Hanna and Dan both seemed excited about the possibility and graciously invited me to participate. The lack of funding put a limit on my technological ambitions, but for about $100 I was able to order two bare-bones trail cameras from Cabela’s, the hunting and outdoor sports megastore.
During our five-night stay on Bumpkin, I spent most of my time helping to construct the blind, weaving my own ghillie suit, swimming off Bumpkin’s dock after the last ferry had left the island for the night, and enjoying the spontaneous community that emerged among the artists camping on the island. But I also took the time to place and re-place the two camera traps at the site where we were constructing the blind, near Bumpkin’s highest point, and at a few other, more secluded locations.
Without a computer to download the images to, I had no idea whether the cameras were capturing anything of interest. I very quickly realized that my near-total ignorance of what kinds of animals were on the island and where they were most likely to be found was a serious flaw in my plan. Too busy thinking about the cultural big picture, I hadn’t taken the time to do my biological homework.
I have to admit that when I got back to the mainland and looked through the hundreds of images and video clips the cameras had recorded, I was pretty disappointed. Except for the cameras that I had set up immediately at the site of our construction of the blind, which captured innumerable photos of myself, Dan, Hanna, and the rest of the team as well as a number of visitors, most of the shots seemed to consist solely of dirt, rocks, and plants. I could only speculate that the cameras had been triggered by animals or people that had moved past the infrared beam too quickly for my low-budget equipment to react.
It was fun, in a theoretical way, to think that I had a collection of photos taken a second or two after some anonymous creature had passed by, but a lot less fun than an actual photo of one of the coyotes reputed to visit the island from time to time would have been.4 Even a bird or a mouse or two would have been some consolation.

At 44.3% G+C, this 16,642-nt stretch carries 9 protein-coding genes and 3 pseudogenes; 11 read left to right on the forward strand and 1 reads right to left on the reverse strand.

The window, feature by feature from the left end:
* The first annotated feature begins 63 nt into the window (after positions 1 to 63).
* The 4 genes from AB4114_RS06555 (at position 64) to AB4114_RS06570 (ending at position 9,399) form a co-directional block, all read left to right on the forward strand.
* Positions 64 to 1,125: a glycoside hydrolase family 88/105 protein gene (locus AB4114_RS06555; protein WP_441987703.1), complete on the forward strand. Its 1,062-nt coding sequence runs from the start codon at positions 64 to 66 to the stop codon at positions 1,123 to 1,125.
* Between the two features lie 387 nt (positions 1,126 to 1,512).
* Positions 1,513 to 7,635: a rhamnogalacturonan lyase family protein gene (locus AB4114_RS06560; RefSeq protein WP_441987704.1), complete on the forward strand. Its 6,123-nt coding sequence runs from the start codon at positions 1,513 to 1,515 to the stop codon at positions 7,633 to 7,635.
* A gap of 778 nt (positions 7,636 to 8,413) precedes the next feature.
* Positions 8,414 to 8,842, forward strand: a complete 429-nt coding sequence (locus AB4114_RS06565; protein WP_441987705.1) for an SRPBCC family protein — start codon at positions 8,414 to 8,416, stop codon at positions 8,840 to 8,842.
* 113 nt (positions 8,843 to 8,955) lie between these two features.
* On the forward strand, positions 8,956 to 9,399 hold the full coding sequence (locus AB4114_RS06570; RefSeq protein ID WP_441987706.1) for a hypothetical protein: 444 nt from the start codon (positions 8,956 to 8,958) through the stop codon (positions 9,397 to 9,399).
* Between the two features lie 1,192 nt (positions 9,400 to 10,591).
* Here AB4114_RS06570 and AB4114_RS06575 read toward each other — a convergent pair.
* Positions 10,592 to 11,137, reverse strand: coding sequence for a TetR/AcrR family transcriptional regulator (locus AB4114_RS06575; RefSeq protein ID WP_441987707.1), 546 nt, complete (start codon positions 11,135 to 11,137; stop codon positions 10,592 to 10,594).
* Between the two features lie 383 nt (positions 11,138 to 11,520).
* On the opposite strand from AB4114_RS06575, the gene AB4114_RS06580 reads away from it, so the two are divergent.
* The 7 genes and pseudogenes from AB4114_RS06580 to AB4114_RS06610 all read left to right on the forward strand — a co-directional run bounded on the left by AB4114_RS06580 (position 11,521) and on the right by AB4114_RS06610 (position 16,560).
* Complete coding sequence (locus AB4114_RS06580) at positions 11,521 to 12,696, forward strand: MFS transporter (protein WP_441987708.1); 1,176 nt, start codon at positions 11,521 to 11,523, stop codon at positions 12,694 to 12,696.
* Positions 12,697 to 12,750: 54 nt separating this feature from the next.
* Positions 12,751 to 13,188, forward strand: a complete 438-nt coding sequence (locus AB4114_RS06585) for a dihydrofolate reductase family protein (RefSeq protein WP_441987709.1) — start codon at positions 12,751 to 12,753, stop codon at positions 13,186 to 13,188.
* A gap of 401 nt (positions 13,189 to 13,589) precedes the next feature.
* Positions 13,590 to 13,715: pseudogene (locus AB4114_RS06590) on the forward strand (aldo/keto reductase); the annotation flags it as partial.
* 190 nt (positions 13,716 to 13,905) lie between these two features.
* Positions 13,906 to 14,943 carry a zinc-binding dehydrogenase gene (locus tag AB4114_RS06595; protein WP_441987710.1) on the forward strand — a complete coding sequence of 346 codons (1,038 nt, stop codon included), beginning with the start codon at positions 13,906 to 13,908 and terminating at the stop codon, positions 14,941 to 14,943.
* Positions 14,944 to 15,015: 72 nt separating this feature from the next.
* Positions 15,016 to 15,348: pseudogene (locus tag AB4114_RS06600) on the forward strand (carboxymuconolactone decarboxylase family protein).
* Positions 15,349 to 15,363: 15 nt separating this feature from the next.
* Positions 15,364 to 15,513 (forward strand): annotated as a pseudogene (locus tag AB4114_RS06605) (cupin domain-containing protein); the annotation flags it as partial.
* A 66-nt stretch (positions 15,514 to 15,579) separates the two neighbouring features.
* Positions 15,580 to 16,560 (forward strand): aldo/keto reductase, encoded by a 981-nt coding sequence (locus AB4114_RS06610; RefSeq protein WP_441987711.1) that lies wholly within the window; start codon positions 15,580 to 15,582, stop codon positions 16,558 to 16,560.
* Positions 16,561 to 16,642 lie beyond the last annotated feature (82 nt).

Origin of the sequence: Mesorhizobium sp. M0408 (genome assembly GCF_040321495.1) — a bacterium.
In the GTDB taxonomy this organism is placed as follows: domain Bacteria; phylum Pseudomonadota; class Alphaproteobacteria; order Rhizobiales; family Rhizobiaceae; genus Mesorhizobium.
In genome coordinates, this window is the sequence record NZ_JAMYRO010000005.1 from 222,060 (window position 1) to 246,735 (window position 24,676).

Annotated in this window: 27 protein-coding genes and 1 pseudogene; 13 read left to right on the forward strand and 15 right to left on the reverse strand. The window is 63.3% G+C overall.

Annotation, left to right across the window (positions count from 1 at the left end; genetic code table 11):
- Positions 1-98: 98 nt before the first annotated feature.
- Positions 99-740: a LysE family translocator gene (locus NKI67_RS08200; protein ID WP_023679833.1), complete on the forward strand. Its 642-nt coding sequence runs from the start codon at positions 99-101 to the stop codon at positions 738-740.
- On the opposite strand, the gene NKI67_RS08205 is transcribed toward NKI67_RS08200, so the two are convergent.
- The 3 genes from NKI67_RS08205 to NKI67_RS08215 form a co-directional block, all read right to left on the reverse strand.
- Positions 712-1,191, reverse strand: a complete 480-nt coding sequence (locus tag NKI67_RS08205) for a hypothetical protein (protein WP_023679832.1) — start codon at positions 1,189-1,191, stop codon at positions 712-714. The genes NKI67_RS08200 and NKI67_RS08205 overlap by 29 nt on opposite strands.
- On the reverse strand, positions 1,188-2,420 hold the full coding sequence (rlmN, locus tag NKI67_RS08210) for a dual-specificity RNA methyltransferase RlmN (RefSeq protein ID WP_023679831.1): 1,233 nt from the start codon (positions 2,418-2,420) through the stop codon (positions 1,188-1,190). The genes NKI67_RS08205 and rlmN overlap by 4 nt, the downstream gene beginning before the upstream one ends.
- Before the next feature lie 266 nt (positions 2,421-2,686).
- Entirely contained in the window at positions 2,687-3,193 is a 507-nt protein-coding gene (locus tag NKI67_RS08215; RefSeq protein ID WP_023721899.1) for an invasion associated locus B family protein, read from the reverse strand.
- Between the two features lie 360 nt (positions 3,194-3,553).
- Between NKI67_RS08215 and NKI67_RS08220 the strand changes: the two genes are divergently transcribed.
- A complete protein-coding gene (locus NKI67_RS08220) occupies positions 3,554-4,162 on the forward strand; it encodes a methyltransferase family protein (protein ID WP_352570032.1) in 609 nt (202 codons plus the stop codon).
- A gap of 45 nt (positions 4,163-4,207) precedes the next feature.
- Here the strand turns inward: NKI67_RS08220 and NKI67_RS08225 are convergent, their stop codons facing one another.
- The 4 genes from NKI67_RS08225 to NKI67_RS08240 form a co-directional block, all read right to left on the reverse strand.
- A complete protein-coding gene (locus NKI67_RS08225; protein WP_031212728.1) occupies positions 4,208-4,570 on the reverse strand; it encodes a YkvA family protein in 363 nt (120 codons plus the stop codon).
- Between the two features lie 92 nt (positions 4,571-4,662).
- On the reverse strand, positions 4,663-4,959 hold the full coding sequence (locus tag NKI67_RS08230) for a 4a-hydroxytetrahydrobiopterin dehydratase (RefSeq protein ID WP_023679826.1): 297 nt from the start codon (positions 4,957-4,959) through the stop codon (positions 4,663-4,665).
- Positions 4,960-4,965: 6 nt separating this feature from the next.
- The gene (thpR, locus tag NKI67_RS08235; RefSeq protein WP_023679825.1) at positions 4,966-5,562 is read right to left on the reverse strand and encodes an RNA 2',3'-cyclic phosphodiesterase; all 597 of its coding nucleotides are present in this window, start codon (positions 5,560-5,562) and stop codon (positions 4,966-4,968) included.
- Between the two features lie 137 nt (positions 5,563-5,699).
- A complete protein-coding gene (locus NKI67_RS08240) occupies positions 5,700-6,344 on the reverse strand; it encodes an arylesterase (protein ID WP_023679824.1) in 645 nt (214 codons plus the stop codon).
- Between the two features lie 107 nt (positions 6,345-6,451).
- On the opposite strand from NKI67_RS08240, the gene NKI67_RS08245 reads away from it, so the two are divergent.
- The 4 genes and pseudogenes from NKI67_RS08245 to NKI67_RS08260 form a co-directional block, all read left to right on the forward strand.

Actually, it turns out that the cameras did capture a bird or a mouse or two. I just hadn’t looked closely enough, or if I did, I was too focused on those coyotes to recognize the value of what I had. Looking at the photos now, a few years later, it’s a thrill to see even a blurry glimpse of a bird or the silhouette of an unidentified rodent. It makes me curious to know more. What kind of animal was it, exactly? What was it doing and where was it going when it was caught on camera? How had it reacted to the sound of the camera’s shutter or the light of its flash?
I find something poignant in these brief, almost accidental photographs of animals going about their business: hints of lives that resemble our own in some ways but which remain alien to us no matter how much technology we use to peer into them. Looking back from the distance of a few years, that pretty much sums up how I feel about camera traps. They’re capable of producing amazing images that ultimately remind us of how little images alone can do. Like other forms of intensive surveillance of the natural world, they can produce an extraordinary amount of “data,” but I doubt that it’s data that we’re missing most sorely at this historical juncture.